Representative Dana Rohrabacher (R-CA) focused his questions on nuclear asking about light water reactors (LWR). Rohrabacher cited the Department of Energy’s (DOE) reduction of funding by 10 percent to the fast spectrum reactors and high temperature cool reactors in the Office of Nuclear Energy. Research for LWR, which Rohrabacher referred to as “old technology,” is being increased in the President’s fiscal year (FY) 2013 budget. Rohrabacher asked Holdren if this was “a matter of policy coming out of the administration.” Holdren corrected him by saying investments in LWR are not “investments in old technology,” but rather advancements. Holdren said advanced LWR will be contributors to low-emission energy supply in the future. Rohrabacher asked if LWR would contribute to the nuclear waste problem. Holdren said “the problem would be the same if we didn’t take steps to solve it, but we are taking steps to solve it.”
Representative Suzanne Bonamici (D-OR) began her questions re-capping the recent wash up of a dock on Oregon’s shore that was tsunami debris from the March 2011 Tohoku magnitude 9.0 earthquake. She asked Holdren what part OSTP is playing in the response effort. Holdren said the OSTP is “advisory and analytical” but works with agencies that conduct the operations. In regards to the OSTP, they have been “overseeing” radioactivity levels assessments. Holdren emphasized that the National Oceanic and Atmospheric Administration (NOAA) is struggling to respond because of limited funding. Bonamici asked Holdren to discuss work being done to promote STEM education. Holdren noted $3 billion in the President’s 2013 budget proposal for programs. This includes investments in K-12 teacher effectiveness and post-secondary STEM education aspects of education. He mentioned the President’s Council of Advisors on Science and Technology (PCAST) and said two reasons for loss of students obtaining STEM degrees is due to a “math gap” and “teaching effectiveness gap.” Students do not receive sufficient math in high school to prepare them for college level courses, thus leading to a “math gap.” In regards to effective teaching, some introductory courses can be very “boring,” which makes students leave the field.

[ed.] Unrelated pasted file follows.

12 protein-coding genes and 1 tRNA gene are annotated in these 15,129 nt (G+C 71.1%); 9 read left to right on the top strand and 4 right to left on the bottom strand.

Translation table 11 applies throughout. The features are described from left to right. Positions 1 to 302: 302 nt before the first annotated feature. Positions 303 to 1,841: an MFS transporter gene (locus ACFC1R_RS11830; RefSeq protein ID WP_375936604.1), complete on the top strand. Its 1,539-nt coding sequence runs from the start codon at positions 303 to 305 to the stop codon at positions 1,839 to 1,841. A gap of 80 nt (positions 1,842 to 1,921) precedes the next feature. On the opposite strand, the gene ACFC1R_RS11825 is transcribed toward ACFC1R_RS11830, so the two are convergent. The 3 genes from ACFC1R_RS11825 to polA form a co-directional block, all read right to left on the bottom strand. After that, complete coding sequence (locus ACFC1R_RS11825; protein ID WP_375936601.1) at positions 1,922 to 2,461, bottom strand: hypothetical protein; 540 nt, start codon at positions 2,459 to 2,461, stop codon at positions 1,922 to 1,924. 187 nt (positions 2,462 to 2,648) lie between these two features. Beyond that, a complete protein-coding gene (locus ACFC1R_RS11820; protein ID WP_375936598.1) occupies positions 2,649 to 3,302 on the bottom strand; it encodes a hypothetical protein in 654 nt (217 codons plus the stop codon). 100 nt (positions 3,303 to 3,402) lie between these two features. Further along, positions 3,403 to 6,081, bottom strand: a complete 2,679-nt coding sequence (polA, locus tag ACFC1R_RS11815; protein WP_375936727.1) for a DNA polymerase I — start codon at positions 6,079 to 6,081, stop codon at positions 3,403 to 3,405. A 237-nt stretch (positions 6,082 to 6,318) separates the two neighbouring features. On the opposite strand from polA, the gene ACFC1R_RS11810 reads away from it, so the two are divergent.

Representative Donna Edwards (D-MD) mentioned how recommended priorities by the National Academy’s decadal surveys do not match the budgets and priorities of the administration. She said the European Space Agency (ESA) and NASA’s “ExoMars” mission was “terminated.” She asked how priorities are organized accounting for the surveys. Holdren said the Mars program still remains “robust” and that the mission was not “feasible.” In regards to the decadal surveys, he said they followed what the survey said to do if funds were not available. Edward closed by saying “it’s very frustrating (…) to do science on a hit or miss, year to year basis.”
Representative Randy Hultgren (R-IL) focused mainly on high energy particle physics. He asked if the U.S. should build “large scale” facilities for research, or if students should go abroad for physics. Holdren said they are “not giving up” on the venture, but there are budget constraints. Hultgren referenced a Space News article which said that the U.S. has dropped to third place in space exploration. Holdren disagreed, saying the U.S. is “still number one (…) and intends to stay that way.”
Representative Brad Miller (D-NC) focused his questions on rare earth elements (REE) and energy critical elements. He asked Holdren what government should do in regards to these elements and what are the “notable research gaps.” Holdren said the OSTP has hosted “round tables with industry.” DOE has been working on R&D for REEs and in the 2012 appropriations bill received $20 million for an energy innovation hub on critical materials. This hub has a continued funding request in the 2013 budget.